Cleaning Cleanrooms: How Often Should You Have Your Cleanroom Cleaned?

Cleaning Cleanrooms: How Often Should You Have Your Cleanroom Cleaned?

After investing in a top-of-the-line cleanroom, keeping it in pristine condition is crucial. When properly cared for, a cleanroom will function at peak performance. If not, the quality of the cleanroom can quickly deteriorate, affecting daily operations. 

To learn the best cleaning cleanroom procedures and practices, just keep reading!  

6 Effective Cleanroom Cleaning Strategies

Cleaning your cleanroom is more than just the protocol; it also relies on your products, people, and regular performance checks.

Note: Even if you follow a regular cleaning schedule, contaminants can still infiltrate your cleanroom and interrupt your processes. Cleaning your cleanroom is more than just the protocol; it also relies on your products, people, and regular performance checks.

1. Follow Industry-Specific Standards

Cleanrooms vary widely in use. Manufacturing cleanrooms don’t have the same functions or standards as pharmaceutical or laboratory cleanrooms. Depending on your industry, your cleanroom will have a specific layout, ISO rating, and cleanliness standard. Therefore, its cleaning schedule and procedure will also differ. 

Cleanrooms with higher ISO ratings must be kept at much higher levels of sanitation to reduce the chance of interference of minute particles and contaminants. Conversely, cleanrooms with lower class ratings may be less threatened by certain contaminants or smaller particle sizes, but they still require regular cleaning to maintain standards and efficiency.

2. Follow Contamination Prevention Protocols

The best way to keep your cleanroom clean is to follow proper sanitation techniques before entering a cleanroom. These include washing and drying hands completely, using sterile and not powdered gloves, following the proper gowning procedure for your ISO class, and ensuring all employees can access garments and tools that fit them.

In a perfect world, we would prevent contamination by introducing zero contaminants into your cleanroom environment. Of course, this is virtually impossible, so regular cleaning and maintenance of your cleanroom and its systems is critical.

3. Establish Regular Cleanroom Cleaning Procedures

Keeping your workspace clean requires diligent adherence to daily and weekly cleaning schedules. Depending on the strictness of your class standard, more rigorous objectives may need to be added, or these tasks will need to be completed more frequently.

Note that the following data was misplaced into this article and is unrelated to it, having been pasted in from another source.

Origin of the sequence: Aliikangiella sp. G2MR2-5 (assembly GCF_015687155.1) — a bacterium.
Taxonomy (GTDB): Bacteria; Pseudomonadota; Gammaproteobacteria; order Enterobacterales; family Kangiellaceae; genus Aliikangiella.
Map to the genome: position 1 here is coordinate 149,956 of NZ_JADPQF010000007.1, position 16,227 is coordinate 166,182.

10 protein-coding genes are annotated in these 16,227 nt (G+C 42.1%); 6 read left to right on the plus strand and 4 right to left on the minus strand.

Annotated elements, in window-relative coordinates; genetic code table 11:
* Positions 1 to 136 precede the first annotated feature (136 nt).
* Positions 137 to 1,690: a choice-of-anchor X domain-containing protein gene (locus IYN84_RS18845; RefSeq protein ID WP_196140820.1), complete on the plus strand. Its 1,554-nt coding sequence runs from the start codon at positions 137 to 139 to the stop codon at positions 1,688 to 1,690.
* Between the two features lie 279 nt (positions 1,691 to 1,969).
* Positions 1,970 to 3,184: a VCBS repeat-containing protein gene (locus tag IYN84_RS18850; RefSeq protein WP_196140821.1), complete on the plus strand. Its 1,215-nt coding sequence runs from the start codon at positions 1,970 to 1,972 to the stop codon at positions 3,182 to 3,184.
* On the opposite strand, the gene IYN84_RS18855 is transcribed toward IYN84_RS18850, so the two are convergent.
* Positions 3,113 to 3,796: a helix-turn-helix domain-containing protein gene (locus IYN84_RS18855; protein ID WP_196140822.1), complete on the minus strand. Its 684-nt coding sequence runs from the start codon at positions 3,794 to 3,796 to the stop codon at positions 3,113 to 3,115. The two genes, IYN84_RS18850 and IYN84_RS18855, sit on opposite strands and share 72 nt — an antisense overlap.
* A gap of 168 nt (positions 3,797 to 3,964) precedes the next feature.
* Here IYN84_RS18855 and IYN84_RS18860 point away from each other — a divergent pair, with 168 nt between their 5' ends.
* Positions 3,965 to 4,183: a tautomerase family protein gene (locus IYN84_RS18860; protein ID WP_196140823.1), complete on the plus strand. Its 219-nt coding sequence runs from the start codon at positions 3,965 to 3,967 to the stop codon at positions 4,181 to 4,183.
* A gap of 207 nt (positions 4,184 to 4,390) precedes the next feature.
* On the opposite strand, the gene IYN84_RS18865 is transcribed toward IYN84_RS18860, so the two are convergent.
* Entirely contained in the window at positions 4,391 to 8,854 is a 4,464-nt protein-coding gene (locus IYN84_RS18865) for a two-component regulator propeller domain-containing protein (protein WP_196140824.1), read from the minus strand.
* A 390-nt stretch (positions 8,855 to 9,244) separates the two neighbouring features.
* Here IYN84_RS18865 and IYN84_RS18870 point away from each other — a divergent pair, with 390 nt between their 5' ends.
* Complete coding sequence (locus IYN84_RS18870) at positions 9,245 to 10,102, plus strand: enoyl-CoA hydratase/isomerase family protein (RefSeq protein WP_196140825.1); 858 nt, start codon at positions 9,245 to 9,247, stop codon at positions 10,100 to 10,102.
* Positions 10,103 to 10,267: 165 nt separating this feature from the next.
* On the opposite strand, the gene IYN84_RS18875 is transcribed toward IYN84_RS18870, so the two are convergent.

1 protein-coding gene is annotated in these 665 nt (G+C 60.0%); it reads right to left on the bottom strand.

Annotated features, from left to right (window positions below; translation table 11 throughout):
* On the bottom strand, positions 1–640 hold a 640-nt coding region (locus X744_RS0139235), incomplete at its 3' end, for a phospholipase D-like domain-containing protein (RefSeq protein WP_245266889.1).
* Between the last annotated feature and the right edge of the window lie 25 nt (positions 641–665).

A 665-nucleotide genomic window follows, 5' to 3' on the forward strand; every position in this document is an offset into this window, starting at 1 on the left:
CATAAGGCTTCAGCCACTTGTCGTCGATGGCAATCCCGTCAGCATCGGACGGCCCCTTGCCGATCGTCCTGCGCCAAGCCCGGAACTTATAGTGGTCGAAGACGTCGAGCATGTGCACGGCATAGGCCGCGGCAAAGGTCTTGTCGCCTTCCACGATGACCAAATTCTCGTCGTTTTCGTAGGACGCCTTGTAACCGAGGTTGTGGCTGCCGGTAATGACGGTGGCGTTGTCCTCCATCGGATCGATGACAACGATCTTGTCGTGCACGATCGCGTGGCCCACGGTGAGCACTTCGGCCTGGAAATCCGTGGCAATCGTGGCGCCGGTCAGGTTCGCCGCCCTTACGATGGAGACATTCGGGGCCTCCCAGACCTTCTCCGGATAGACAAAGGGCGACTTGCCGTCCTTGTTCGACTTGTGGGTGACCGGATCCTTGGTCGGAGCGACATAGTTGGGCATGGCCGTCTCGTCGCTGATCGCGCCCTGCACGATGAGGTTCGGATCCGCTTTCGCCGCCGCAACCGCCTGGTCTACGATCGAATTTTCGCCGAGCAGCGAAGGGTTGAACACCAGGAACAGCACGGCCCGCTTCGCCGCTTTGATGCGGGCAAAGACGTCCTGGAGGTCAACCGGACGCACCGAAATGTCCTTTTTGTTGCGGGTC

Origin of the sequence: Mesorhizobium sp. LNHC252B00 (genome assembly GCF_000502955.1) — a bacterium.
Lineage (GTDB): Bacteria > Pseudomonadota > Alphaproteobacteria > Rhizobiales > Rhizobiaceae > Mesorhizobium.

Whatever your facility requires, create and follow a cleaning schedule that clearly defines all assignments, making them easy to understand and follow. Here are the general cleaning protocols recommended for broad cleanroom needs.

Daily Cleanroom Cleaning:

  • Before a shift begins, use a damp mop on floors and vacuum to dry.
  • Vacuum all walls using a HEPA filter vacuum.
  • Wash and wipe all windows and pass-throughs dry.
  • At the end of every shift, wipe down all work areas. This should occur more frequently in cleanrooms with higher standards.
  • Put away products and supplies between shifts to prevent further contamination.

Weekly Cleanroom Cleaning:

  • Mop floors with a cleanroom-specific detergent, distilled water, and a HEPA filter vacuum.
  • Wipe walls with a damp sponge and distilled water, then vacuum dry.

As Needed:

  • Remove any residue or deposits on ceilings by washing with detergent and distilled water.
  • Using a damp sponge, wipe off all light lenses.
  • Change sticky mats as soon as you notice wear.

Remember, your specific cleanroom may have specialized cleaning and maintenance requirements. If you can keep and follow methodical cleaning procedures, you can enhance your cleanroom’s ability to serve you and your facility.

4. Use High-Quality Products Approved for Cleaning Cleanrooms

Cleaning products that are improperly sterilized or unsuitable for cleanroom use can cause contamination. You should use deionized and distilled water for mopping and wiping surfaces and use only cleanroom-specified cleaning agents. All chemicals and solvents for cleaning must be neutral, non-ionic, and non-foaming to avoid buildup on surfaces over time. High ISO class cleanrooms (ISO level 5-7) often require disinfectants to be sterilized before use, further protecting the cleanroom from any contaminants.

Never use scrubs or rags that could shed or corrode surfaces. Instead, only use woven polyester that is specified for cleanroom use. Employ a mopping system that separates dirty and clean water and will not scratch or contaminate the floor or walls. Follow a mopping protocol that efficiently cleans floors without spreading dirty water over cleaned areas.

It’s also a good practice to bring all materials that will be needed — such as brooms, mops, and cleaning agents — into the cleanroom before beginning to clean. This way, once the process is complete, you only need to exit once, reducing the possibility of contamination.

5. Properly Train Staff on Cleaning and Maintenance

All staff members and janitorial personnel should be well-educated on gowning procedures, environmental sterilization practices, and general equipment maintenance. It’s vital that they have a thorough understanding of the best methods for maintaining the cleanroom’s class standards.